Eight thoughts at the end of a tumultuous Week
By Marc Chandler
This has been an extremely tumultuous week throughout the capital and commodity markets. August itself has been a cruel month. The German stock market has lost around a quarter of its value. A marked slow down in the US and Europe in Q2 has given rise double dip fears in the former and compounding difficulty achieving deficit targets. There are a number of take-aways for investors from this week’s developments.
- The euro remains very resilient. Many of the indicators that have often provided guidance into the euro’s direction would suggest the euro should be weaker. These indicators include the euro’s correlation with the VIX and the S&P 500, two-year interest rate differentials, which are at levels not seen since the start of the year, and the elevated basis swap.
- The dollar funding crisis is becoming more acute. Not only did a member bank take dollars ($500 mln) from the ECB for the first time since Feb, but the SNB also activated its swap line with the Fed (took $200 mln). There is another force at work. The aggressive SNB action to stem the franc’s appreciation has created arbitrage like opportunities. For example, those seeking to secure dollar funding, can borrow Swiss francs and swap into dollars easier and cheaper than securing dollar funding directly. Some of the pressure in the cross currency basis swap market may be attempts to secure such dollar funding indirectly. Both direct and indirectly seems to be pushing up dollar rates. Three-month Libor is at almost 5 month highs.
- The ECB bought 22 bln euros worth of sovereign bonds in the first week of the resumption of its SMP operations. This is the largest weekly purchases and is almost a third of what amount the ECB has bought over the past year. There was a sharp drop in Greek yields when the ECB began its SMP operations, but the impact did not last long. Over the past week, Italian and Spanish 10-year yields were net-net little changed. Next week’s data will help shed light on whether the ECB purchases have reached the point of diminishing returns.
- The Troika (IMF, EU and ECB) visit Greece next week to evaluate the progress toward meeting the conditions to allow the next tranche of the 2010 aid program. As we saw previously, this poses event risk as the weaker growth performance (and projected) makes the fiscal targets more difficult to achieve. In a larger sense, the dispute over Greek collateral points to a still laborious process approval of the second Greek aid package.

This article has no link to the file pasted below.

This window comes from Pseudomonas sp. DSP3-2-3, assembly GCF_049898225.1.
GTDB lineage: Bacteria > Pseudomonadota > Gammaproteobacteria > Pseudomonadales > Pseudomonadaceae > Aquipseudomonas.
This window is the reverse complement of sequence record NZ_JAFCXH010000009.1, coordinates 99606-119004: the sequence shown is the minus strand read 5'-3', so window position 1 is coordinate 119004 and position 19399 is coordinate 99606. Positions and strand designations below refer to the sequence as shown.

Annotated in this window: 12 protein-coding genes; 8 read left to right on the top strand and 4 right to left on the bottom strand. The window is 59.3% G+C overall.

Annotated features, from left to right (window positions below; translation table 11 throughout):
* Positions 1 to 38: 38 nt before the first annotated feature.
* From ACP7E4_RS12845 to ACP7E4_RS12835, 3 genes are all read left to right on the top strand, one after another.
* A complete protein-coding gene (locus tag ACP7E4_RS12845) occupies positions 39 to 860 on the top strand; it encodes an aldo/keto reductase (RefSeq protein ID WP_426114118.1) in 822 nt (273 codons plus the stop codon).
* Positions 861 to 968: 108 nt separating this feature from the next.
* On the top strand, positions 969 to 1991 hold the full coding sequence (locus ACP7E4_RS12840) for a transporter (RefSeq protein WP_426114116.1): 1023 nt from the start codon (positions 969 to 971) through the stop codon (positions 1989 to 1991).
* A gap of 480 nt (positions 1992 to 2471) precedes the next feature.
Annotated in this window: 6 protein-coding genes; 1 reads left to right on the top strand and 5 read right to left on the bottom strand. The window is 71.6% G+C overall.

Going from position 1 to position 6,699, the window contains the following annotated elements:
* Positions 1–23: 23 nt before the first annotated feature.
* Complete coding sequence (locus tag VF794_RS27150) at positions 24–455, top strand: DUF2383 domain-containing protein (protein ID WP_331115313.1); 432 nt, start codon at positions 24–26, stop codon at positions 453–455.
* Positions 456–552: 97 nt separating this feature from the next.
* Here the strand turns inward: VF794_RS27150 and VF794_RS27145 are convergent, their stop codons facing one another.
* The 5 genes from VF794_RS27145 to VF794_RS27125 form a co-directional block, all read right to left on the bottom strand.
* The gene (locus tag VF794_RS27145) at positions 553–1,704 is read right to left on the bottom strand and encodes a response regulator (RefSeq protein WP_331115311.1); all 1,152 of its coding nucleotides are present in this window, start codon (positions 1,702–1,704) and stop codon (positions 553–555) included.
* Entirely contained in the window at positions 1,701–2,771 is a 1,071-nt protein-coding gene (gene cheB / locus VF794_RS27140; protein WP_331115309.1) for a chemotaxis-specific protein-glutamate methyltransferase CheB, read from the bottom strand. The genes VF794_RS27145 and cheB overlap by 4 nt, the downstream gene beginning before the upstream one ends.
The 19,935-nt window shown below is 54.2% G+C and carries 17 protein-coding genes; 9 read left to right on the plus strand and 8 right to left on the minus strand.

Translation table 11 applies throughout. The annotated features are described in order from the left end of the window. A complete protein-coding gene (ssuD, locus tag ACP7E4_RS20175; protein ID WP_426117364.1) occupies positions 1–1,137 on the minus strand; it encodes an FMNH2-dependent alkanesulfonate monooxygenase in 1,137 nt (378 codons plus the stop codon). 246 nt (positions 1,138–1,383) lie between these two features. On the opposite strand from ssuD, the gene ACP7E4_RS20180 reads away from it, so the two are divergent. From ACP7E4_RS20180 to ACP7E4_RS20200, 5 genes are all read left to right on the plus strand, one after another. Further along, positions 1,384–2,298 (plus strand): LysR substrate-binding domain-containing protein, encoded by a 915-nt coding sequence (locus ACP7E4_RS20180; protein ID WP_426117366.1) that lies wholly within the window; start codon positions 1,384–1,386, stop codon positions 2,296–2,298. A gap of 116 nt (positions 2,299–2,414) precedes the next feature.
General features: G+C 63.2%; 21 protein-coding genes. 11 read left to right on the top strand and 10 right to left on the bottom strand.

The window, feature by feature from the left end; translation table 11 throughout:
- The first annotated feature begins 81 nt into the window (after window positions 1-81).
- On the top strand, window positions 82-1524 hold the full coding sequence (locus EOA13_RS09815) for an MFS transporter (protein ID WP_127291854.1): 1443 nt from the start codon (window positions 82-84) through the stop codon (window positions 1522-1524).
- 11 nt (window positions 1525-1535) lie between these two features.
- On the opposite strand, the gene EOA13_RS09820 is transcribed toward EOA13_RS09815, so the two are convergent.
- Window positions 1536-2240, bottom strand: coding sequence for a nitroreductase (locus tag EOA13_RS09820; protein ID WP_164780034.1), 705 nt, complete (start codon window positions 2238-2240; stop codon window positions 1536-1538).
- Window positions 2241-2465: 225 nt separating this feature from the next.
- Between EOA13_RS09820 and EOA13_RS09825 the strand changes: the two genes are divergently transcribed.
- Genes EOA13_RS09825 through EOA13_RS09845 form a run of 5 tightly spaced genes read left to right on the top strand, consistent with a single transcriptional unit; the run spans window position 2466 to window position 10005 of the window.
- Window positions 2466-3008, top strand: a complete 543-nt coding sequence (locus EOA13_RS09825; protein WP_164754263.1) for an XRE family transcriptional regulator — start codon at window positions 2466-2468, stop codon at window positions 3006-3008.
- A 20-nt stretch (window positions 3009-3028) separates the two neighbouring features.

- The more successful the SNB is to break the one-way franc appreciation (and they cannot be too displeased with the success achieved thus far of almost 15% depreciation vs the euro and this week’s range of CHF1.1045-CHF1.1555), the more pressure on the Japanese yen, the other major safe haven and net international investment creditor. Foreign investors purchased a record amount of Japanese bills (almost JPY3 trillion) in the week through Aug 12. Japan is no longer the low interest rate country. Switzerland is. Swiss interbank rates are negative going out 6-months and its 2-year bond is yielding -13 bp. Fear of a double dip in the US and the Fed’s commitment to keeping rates low for at least the next two years has pushed the US-Japanese 2-year spread to the lowest levels–almost parity–since the early 1990s.
- Foreign investors have been large sellers of Asian shares this month, but over the past week, there has been some stabilization. Foreign investors were actually net buyers this week of Philippines, Korean and Vietnamese shares, according to the respective exchanges. However, over the course of the month, foreign investors has sold $4.6 bln of Korean shares and almost $7 bln of Taiwanese shares, which accounts for the lion’s share of this year’s liquidation. Weekly MOF data shows foreign investors have sold about $10 bln of Japanese shares, through Aug 12.
- Given the equity market weakness and heightened growth worries, Latin American currencies have also been more resilient than one would have had reason to expect. The Brazilian real is up 1.1% on the week, while the Colombian and Mexican pesos are about up about 0.5% as today’s session gets under way.
- China has made some promising indications of plans to make it easier for offshore yuan (CNH) to be used to purchase investments in the mainland (CNY). Initial signs suggest modest amounts will be allowed at first, which is typical of China’s modus operandi. This is the direction that will please global investors. It will also help address the imbalance between the size of the Dim Sum market and the accumulation of CNH deposits.